Today, I’m covering some basic information about Strength Training.
You’ve probably heard you should be doing some sort of strength resistance training.
Many women dismiss the idea because of a pre-conceived notion that “strength training” means bulked up biceps and oversized thighs, and walking around saying (in a deep voice), “I pick things up and put them down!”
But that’s the stuff of comic books and make-believe. Women who “bulk up” put forth tremendous effort, specialized nutrition, and intense training to achieve those results.
Strength Training – What is it and what are the benefits and drawbacks
Strength Training is focused movement of weight.
Benefits of strength training are:
- Strengthens bones
- Strengthens muscles
- Improves stability and balance
- Especially good for women who lose muscle mass more rapidly than men and loss is accelerated with age
- Versatile – Can be mixed with many different types of exercises
In-house fitness expert, (my husband) Mark Montalvo, says this about strength training:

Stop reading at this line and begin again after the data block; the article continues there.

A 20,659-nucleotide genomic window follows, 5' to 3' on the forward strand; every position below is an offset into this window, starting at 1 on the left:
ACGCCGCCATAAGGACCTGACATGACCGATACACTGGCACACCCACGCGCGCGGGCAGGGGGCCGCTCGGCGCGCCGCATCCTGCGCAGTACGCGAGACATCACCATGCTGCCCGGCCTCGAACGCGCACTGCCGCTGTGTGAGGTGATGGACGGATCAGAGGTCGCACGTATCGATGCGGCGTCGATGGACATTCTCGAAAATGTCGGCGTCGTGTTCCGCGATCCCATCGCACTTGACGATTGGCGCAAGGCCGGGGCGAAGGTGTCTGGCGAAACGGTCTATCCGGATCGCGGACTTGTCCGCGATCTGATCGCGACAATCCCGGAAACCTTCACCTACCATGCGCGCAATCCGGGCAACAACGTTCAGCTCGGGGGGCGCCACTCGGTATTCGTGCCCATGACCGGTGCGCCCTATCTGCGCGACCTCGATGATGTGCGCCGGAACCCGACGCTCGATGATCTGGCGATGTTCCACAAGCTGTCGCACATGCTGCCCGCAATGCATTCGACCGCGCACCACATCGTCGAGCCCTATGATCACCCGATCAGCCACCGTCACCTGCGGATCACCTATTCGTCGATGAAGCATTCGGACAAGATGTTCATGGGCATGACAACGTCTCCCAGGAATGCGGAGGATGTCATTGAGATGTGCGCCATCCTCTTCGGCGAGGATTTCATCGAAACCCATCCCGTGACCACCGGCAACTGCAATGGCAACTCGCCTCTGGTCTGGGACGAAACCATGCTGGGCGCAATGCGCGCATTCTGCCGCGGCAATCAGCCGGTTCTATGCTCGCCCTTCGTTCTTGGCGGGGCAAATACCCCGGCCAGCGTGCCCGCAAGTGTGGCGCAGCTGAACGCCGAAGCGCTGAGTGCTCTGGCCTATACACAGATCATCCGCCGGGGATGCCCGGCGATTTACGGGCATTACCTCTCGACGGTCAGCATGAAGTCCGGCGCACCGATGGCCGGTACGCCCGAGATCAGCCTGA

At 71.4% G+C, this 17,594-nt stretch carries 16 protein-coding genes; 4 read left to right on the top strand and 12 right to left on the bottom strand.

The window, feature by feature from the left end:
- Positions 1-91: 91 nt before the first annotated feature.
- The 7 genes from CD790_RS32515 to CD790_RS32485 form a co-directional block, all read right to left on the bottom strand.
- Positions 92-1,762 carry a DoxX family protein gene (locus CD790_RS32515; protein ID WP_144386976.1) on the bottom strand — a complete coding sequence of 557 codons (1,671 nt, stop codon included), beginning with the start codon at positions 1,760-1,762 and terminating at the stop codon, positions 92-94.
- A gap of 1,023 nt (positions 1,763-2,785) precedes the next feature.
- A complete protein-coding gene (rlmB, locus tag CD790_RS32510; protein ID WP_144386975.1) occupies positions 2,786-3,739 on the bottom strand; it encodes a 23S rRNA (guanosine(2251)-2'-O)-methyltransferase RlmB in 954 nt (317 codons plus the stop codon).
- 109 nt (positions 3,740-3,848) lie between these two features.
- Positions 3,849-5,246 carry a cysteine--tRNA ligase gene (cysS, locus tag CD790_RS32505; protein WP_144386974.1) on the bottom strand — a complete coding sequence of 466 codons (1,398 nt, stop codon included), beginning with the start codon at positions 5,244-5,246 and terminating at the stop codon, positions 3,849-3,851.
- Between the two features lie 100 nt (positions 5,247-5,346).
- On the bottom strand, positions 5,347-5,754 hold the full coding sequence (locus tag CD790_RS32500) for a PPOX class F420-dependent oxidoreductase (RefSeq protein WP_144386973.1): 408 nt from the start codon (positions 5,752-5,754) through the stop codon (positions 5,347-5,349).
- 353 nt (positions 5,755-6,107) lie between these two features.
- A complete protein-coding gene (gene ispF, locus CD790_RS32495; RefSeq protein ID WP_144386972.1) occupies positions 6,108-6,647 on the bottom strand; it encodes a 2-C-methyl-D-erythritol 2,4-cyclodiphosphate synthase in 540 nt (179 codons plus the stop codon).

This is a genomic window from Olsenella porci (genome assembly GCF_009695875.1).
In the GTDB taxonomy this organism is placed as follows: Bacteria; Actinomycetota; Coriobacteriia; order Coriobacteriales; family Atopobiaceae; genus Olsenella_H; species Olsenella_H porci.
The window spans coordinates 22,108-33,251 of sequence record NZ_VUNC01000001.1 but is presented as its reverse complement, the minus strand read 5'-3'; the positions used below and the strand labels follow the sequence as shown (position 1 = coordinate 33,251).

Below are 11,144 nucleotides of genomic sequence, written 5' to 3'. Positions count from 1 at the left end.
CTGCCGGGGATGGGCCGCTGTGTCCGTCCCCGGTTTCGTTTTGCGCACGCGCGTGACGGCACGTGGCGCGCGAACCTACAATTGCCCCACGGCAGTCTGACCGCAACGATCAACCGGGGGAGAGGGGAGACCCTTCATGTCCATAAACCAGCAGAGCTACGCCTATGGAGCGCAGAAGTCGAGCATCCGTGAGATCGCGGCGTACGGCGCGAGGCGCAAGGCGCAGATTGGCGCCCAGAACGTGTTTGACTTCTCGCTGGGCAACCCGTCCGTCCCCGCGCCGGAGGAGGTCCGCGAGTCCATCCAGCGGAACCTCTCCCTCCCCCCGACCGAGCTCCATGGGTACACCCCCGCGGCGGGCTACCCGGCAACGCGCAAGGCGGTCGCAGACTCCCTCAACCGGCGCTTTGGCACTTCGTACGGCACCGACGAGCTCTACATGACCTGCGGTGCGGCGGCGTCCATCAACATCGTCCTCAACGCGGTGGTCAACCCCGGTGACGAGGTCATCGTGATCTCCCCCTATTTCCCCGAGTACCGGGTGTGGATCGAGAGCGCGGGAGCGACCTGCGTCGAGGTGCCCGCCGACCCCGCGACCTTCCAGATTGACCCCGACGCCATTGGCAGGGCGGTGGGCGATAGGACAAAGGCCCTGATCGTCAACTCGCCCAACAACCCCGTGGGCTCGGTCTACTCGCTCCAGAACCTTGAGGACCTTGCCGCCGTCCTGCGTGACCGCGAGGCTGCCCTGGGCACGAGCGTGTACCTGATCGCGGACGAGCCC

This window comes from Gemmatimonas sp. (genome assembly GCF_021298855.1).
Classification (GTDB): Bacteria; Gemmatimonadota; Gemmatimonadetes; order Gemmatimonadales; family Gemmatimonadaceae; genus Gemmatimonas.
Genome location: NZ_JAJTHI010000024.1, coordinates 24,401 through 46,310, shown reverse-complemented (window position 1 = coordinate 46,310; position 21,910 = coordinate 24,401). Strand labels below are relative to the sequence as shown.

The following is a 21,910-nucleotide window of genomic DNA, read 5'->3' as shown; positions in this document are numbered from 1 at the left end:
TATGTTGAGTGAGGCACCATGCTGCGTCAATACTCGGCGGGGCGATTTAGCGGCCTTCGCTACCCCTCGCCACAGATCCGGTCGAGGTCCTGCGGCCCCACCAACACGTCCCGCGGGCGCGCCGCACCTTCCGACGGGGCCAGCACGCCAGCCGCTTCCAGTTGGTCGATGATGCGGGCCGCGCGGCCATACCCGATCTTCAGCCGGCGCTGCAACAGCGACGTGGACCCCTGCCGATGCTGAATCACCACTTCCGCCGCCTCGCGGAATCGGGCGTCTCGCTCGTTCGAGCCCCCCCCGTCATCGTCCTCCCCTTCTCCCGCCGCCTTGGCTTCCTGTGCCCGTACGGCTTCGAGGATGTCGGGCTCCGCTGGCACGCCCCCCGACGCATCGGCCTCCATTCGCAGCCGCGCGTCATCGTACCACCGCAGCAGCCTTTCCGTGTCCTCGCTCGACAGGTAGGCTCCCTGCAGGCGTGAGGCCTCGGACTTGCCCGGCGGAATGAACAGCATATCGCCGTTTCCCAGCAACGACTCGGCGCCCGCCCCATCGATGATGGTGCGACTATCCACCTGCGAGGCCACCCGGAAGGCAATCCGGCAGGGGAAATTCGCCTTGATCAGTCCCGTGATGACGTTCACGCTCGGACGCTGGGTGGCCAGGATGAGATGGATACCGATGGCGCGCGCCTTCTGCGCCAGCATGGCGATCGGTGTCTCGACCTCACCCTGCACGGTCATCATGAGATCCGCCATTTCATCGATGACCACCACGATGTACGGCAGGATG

“Most women don’t want to do strength training because they don’t want to bulk up. Strength training does build muscle. However, women who build large amounts of muscle mass while lifting weights are usually doing other things to enhance their results.
Strength training is important because it helps reduce body fat and burn calories for longer than just doing cardio or any other type of exercise. It can significantly help in maintaining a healthy weight.
It also helps preserve and build bone mass, which is important as we age. For women in particular, building bone mass helps reduce the onset of osteoporosis.”
- Requires equipment
- Must practice good form to reduce risk of injury
- Some people find weight lifting hugely boring – lifting things up and putting them down isn’t very exciting
- In order to ensure proper form and technique, you may need a coach or trainer
Most weight lifting will not accelerate the heart rate for prolonged periods of time (anaerobic) so in order to get full-body benefits, you need to incorporate some kind of cardio.
As always, it’s important to check with your health care professional before starting an exercise program, especially if you’re under doctor’s care for a health condition.